Howie Kendrick's walk-off hit lifts Dodgers after David Huff struggles

Howie Kendrick's walk-off hit lifts Dodgers after David Huff struggles
Howie Kendrick is mobbed by his teammates after delivering a walk-off victory for the Dodgers with a two-run single in the bottom of the ninth inning. The Dodgers beat the Mariners, 6-5. (Allen J. Schaben / Los Angeles Times)

David Huff is a genuinely nice guy who grew up in Huntington Beach and played ball at UCLA. On Tuesday, for the first time, he took the mound for the hometown Dodgers.

He had not started a major league game in almost two years. And, as two of the first four batters hit home runs — the ugly start to a dramatic 6-5 victory over the Seattle Mariners — the baseball world was left to wonder how a team paying its players approximately one gazillion dollars this year had to start Huff in the second week of the season.

The Dodgers overcame his start by scoring twice in the ninth inning, with Howie Kendrick delivering a walk-off single to drive home the tying and winning runs.

The answer to why Huff started was a combination of injury, circumstance and obscure baseball rules. But the moral of the story, and the response to all those snickers from around the country: Even a team with a world-record $270-million payroll has its limits.


Sometimes the Dodgers apply the limits, no matter how amusing that thought might be to fans of the other major league teams. But sometimes players apply the limits too.

On Tuesday, Huff filled the role of the Dodgers' No. 6 starter, that is, a substitute for an injured or ineffective pitcher. The Dodgers can throw all the Guggenheim cash they want at a potential No. 6 pitcher, but any pitcher worth all that much cash would have no interest in being an understudy, Dodgers General Manager Farhan Zaidi said.

"You can't have a sixth starter making eight figures," Zaidi said. "Those guys won't sign with you if you don't have a rotation spot essentially guaranteed for them.

"It's up to the organization to develop its own depth. That's what we're doing."

In spring training, when the Dodgers learned that Hyun-Jin Ryu had a sore shoulder and would have to start the season on the disabled list, they ranked Joe Wieland, Mike Bolsinger, Carlos Frias and Zach Lee ahead of Huff on the depth chart. That put Huff at No.10, and that was before the Dodgers signed veteran Scott Baker to complete the triple-A rotation.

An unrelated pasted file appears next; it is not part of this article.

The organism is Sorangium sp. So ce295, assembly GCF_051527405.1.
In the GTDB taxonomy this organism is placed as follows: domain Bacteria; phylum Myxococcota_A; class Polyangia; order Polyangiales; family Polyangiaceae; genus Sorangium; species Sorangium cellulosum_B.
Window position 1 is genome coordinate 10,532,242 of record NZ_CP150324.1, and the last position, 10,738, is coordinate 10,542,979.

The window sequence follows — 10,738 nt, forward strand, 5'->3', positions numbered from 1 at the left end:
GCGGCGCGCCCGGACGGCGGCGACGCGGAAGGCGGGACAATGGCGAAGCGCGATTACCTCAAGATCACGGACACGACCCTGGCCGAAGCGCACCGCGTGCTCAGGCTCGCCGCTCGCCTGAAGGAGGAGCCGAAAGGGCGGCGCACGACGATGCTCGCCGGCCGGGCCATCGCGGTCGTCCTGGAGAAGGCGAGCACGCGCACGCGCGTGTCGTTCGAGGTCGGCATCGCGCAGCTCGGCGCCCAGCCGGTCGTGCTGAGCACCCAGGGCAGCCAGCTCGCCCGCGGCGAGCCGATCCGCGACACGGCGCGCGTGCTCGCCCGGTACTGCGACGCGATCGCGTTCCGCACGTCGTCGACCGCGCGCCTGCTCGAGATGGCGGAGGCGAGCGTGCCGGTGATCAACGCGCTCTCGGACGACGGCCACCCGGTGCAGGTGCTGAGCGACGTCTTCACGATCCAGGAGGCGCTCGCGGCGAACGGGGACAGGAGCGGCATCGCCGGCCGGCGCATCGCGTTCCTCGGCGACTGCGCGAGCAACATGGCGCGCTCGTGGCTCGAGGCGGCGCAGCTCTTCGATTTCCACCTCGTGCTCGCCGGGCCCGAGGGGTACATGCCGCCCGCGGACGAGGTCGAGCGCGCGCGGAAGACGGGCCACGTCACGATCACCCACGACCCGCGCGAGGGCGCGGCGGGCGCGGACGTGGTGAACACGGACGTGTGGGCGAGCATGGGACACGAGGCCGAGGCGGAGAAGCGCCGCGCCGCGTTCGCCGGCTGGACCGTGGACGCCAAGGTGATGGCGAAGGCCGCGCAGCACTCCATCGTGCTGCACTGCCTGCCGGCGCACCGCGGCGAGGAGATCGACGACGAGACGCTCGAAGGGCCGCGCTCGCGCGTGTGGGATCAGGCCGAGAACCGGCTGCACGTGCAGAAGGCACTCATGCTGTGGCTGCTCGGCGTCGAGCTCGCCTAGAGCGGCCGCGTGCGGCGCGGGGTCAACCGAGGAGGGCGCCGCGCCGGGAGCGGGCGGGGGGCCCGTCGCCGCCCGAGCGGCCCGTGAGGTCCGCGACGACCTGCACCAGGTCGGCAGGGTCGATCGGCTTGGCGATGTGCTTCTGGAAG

The Dodgers could have kept Wieland, Bolsinger, Frias or Lee as a long reliever to start the season, but they optioned them to triple A, forcing them to stay there at least 10 days before a recall. Instead, the Dodgers gave their last opening-day roster spot to utility infielder Darwin Barney, who got four at-bats in seven games.

So Huff got the start Tuesday, giving up four runs in four innings, including consecutive home runs to Robinson Cano and Nelson Cruz in the first inning.

Ryu is not expected to return before late May. The Dodgers next need a fifth starter April 25, and by then the Dodgers can consider all the triple-A arms they were restricted from using Tuesday.

They also could consider Baker, who has a 1.80 earned-run average in two triple-A starts. "Next time we need a fifth starter, we'll have a few options," Zaidi said.

The Dodgers hit two home runs Tuesday, one apiece by outfielder Andre Ethier and infielder Alex Guerrero, backups whose contracts are worth a combined $113 million.

Those are the kinds of numbers that make the Dodgers a natural target around the league, but Zaidi said he was not sure that was true and would not care if it were.

"The expectations that really matter to me are the expectations of our fan base," he said. "With what they have grown accustomed to, their expectations are high. Those are the expectations we're concerned with. We want to meet or even exceed those expectations."

Follow Bill Shaikin on Twitter @BillShaikin